An Intelligent Irrigation System for Rural Agriculture
International Journal of Applied Agricultural Sciences
Volume 5, Issue 3, May 2019, Pages: 75-81
Received: Jan. 11, 2019; Accepted: Mar. 5, 2019; Published: Jul. 13, 2019
Views 684      Downloads 171
Jerry John Kponyo, College of Engineering, Kwame Nkrumah University of Science and Technology, Kumasi, Ghana
Kwasi Adu-Boahen Opare, College of Engineering, Kwame Nkrumah University of Science and Technology, Kumasi, Ghana
Ahmed Abdul-Rahman, College of Engineering, Kwame Nkrumah University of Science and Technology, Kumasi, Ghana
Justice Owusu Agyemang, College of Engineering, Kwame Nkrumah University of Science and Technology, Kumasi, Ghana
Article Tools
Follow on us
The agricultural sector significantly contributes to the economic growth of every country. This sector faces challenges with respect to producing the right quantity and quality of food. Most traditional methods used in growing crops are inadequate to ensuring food security. This challenge can be addressed by applying Information and Communication Technology (I.C.T.) in the agricultural sector. In the cultivation of crops, the use of proper irrigation method is essential in enhancing the growth and yield of crops. This research focuses on the application of information technology to provide the required amount of water needed by crops for growth. With the emergence of Internet of Things (IoT) which involves the interconnection of electronic devices to the Internet and the acquisition of data from these devices through the use sensors, an IoT based Intelligent Irrigation System was built. The Intelligent Irrigation System consisted of a transmitter and a receiver circuit (which is connected to a water pump via an actuator). The transmitter circuit was responsible for reading the moisture content of the soil and transmitting it wirelessly to the receiver. The receiver then made decisions on whether to trigger the pump on or off depending on the received soil moisture data. The Intelligent Irrigation System was piloted on a carrot farm. A total of 16 beds were constructed for the study. It was divided into 2 different blocks. The first block comprised of 8 beds which were manually irrigated and the second block was made up of 8 beds which were irrigated by means of machine-to-machine (M2M) communication. For pre-harvest, the performance indicators used were the height of the plants and the number of leaves per plant. The weight, length and diameter of the carrot plants were used as performance indicators for post-harvest. It was realized that the crops that were watered via M2M communication showed better growth performances as compared to those that were watered manually.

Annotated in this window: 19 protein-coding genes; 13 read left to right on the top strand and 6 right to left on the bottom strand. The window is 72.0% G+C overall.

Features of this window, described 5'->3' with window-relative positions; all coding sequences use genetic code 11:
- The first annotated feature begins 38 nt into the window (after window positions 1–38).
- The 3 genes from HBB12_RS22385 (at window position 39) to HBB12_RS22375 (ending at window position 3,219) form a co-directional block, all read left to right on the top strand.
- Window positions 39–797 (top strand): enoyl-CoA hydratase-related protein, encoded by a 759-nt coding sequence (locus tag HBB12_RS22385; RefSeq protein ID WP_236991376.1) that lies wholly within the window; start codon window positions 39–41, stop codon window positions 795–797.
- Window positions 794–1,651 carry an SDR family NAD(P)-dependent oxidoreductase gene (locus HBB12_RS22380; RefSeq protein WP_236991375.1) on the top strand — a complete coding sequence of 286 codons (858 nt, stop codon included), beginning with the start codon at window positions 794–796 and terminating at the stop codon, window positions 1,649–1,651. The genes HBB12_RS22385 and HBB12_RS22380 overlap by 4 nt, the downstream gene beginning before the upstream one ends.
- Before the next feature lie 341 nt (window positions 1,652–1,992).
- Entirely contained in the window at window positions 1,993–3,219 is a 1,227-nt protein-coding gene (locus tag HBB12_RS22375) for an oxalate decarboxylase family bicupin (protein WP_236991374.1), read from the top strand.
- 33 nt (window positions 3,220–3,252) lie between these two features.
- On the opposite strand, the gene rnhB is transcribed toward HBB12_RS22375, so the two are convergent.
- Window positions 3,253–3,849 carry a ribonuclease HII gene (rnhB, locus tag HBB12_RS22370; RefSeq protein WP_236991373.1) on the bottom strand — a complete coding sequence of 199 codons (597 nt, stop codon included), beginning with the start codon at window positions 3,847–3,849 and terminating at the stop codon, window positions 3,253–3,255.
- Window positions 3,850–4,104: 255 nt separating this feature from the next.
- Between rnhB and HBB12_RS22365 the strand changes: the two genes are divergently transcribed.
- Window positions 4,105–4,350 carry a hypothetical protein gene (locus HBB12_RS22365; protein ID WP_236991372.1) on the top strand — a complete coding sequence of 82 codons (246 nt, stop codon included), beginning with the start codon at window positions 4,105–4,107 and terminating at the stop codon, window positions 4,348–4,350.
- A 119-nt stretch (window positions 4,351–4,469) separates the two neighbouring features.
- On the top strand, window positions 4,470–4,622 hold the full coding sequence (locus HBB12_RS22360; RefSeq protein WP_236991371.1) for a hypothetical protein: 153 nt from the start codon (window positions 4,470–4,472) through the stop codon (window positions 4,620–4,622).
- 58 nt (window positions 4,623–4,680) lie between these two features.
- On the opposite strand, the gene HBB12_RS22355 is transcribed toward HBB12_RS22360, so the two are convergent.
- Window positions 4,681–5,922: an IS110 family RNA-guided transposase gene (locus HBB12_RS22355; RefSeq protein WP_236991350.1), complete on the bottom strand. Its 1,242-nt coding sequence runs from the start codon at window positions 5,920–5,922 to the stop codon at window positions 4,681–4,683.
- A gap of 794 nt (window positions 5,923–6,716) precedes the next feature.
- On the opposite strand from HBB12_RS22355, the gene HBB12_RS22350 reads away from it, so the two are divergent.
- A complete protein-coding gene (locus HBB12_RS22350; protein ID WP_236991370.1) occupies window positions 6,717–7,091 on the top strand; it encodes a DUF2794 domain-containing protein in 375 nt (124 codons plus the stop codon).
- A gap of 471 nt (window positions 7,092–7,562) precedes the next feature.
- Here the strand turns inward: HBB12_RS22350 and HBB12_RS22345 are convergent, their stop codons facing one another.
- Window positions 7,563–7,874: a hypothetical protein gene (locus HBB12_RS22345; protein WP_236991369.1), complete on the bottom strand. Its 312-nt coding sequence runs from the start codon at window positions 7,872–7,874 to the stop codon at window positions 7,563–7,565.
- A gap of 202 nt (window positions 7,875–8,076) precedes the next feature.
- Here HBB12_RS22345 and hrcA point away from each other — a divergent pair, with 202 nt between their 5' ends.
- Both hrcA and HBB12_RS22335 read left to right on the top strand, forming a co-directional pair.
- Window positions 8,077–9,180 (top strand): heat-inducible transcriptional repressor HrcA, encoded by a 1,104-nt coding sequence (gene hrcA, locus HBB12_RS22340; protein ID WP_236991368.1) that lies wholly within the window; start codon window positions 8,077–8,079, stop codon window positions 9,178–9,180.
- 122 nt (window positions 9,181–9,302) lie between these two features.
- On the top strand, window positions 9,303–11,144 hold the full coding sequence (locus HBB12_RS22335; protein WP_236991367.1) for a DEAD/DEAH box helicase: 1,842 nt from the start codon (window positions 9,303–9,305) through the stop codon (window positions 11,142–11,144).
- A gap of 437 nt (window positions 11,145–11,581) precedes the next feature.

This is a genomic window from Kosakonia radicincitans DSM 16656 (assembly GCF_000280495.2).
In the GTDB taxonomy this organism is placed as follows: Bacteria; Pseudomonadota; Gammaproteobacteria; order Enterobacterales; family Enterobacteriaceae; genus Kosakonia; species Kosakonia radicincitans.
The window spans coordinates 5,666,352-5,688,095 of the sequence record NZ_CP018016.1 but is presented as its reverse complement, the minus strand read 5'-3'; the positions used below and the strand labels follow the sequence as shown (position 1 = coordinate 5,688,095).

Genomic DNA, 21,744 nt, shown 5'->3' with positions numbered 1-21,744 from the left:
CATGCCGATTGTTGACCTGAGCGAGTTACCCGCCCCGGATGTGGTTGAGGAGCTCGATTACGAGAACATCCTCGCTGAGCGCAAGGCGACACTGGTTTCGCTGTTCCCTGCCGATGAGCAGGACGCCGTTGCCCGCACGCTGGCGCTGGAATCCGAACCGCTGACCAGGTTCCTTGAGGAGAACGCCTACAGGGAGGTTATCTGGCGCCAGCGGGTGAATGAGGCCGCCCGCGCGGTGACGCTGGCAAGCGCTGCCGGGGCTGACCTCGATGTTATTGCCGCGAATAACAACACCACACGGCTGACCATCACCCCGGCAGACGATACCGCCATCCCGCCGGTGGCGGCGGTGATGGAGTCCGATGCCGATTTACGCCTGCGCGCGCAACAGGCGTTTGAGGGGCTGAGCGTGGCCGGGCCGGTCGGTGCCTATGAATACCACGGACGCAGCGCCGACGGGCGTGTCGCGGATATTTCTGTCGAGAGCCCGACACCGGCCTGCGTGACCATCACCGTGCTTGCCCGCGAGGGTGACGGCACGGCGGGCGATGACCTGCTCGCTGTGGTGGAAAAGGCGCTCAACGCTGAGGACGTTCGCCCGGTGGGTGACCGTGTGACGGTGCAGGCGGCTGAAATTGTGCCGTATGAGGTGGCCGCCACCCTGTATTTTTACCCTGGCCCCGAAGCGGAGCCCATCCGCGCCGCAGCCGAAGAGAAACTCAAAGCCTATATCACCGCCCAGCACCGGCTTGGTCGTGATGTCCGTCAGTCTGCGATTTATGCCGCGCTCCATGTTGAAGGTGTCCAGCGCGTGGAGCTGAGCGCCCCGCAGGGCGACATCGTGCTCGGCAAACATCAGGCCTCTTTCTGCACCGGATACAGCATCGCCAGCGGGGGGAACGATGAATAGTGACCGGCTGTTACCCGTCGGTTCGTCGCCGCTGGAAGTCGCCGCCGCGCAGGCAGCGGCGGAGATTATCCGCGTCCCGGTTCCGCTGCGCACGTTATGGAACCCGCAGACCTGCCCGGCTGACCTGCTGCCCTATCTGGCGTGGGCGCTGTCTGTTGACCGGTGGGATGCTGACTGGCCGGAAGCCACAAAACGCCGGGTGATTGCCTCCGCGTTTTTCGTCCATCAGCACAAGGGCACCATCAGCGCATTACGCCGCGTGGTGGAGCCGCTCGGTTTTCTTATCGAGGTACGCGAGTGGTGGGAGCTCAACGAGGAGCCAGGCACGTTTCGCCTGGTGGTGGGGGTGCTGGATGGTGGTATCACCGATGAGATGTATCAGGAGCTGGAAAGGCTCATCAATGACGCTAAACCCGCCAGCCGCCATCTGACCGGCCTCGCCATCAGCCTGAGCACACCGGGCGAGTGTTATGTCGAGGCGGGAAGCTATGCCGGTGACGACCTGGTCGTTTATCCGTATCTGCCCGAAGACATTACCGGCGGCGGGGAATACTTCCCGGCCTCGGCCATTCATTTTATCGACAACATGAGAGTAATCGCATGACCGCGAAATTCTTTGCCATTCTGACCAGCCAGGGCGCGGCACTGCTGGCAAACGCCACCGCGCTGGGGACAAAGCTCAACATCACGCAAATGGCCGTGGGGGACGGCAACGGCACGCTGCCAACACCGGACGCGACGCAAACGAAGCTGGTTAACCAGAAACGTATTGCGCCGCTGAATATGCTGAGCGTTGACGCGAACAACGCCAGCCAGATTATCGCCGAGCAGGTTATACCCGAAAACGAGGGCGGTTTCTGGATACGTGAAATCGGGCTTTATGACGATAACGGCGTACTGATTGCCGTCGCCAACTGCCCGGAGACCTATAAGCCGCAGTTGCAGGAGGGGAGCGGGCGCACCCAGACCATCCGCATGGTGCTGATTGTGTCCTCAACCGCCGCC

GSM, RF, Microprocessor, IoT
To cite this article
Jerry John Kponyo, Kwasi Adu-Boahen Opare, Ahmed Abdul-Rahman, Justice Owusu Agyemang, An Intelligent Irrigation System for Rural Agriculture, International Journal of Applied Agricultural Sciences. Vol. 5, No. 3, 2019, pp. 75-81. doi: 10.11648/j.ijaas.20190503.13
Copyright © 2019 Authors retain the copyright of this article.
This article is an open access article distributed under the Creative Commons Attribution License ( which permits unrestricted use, distribution, and reproduction in any medium, provided the original work is properly cited.
Poonyth D., Hassan R., Kristen J. F., Calcaterra M., “Is Agricultural Sector Growth a Precondition for Economic Growth? The Case of South Africa, 2001”, 2001.
Siyu Chen, Nicola Fatras, Haoran Su, “Smart Water Irrigation System”,, [Accessed Online 20th December, 2018].
Michael D. Dukes, Mary Shedd, and Bernard Cardenas-Lailhacar, “Smart Irrigation Controllers: How do Soil Moisture Sensor (SMS) Irrigation Controllers Work?”, University of Florida.
S. Harishankar, R. Sathish Kumar, Sudharsan K. P., U. Vignesh, T. Viveknath, “Solar Powered Smart Irrigation System”, Department of Electrical and Electronics Engineering, Amrita University, Ettimadai, Coimbatore, India, 2014.
Jonathan A. Goldhill, “Why Smart Water Application Technology Makes Sense”, 2004.
Circuit Design using Fritzing,, [Accessed Online 14th December, 2018].
Archana and Priya, “Design and Implementation of Automatic Plant Watering System”, International Journal of Advanced Engineering and Global Technology, vol. 4, Issue 01, January, 2016.
Sonail D. Gainwar and Dinesh V. Rojatkar, “Soil Parameters Monitoring with Automatic Irrigation System”, International Journal of Science, Engineering and Technology Research, vol. 4, Issue 11, Nov. 2015.
R. Subalakshmi and Anu Amal, “GSM Based Automated Irrigation using Sensors”, Internal Journal of Trend in Research and Development, March, 2016.
Karan Kansara and Visahl Zaweri, “Sensor Based Automated Irrigation System with IoT”, International Journal of Computer Science and Information Technologies, vol. 6, 2015.
C. H. Chavan and V. Karnade, “Wireless Monitoring of Soil Moisture, Temperature and Humidity using ZigBee in Agriculture”, International Journal of Engineering Trends and Technology, Vol. 11, May 2014.
Yunseop Kim and Robert G. Evans, “Remote Sensing and Control of an Irrigation System using a Distributed Wireless Sensor Network”, IEEE Transactions on Instrumentation and Measurement, vol. 56, July 2008.
433 MHz RF Transceiver and Receiver Module,, [Accessed Online 14th December, 2018 ].
Arduino Microcontroller,, [Accessed Online 15th December, 2018].
Spark Fun Soil Moisture Sensor,, [Accessed Online 15th December, 2018].
Science Publishing Group
1 Rockefeller Plaza,
10th and 11th Floors,
New York, NY 10020
Tel: (001)347-983-5186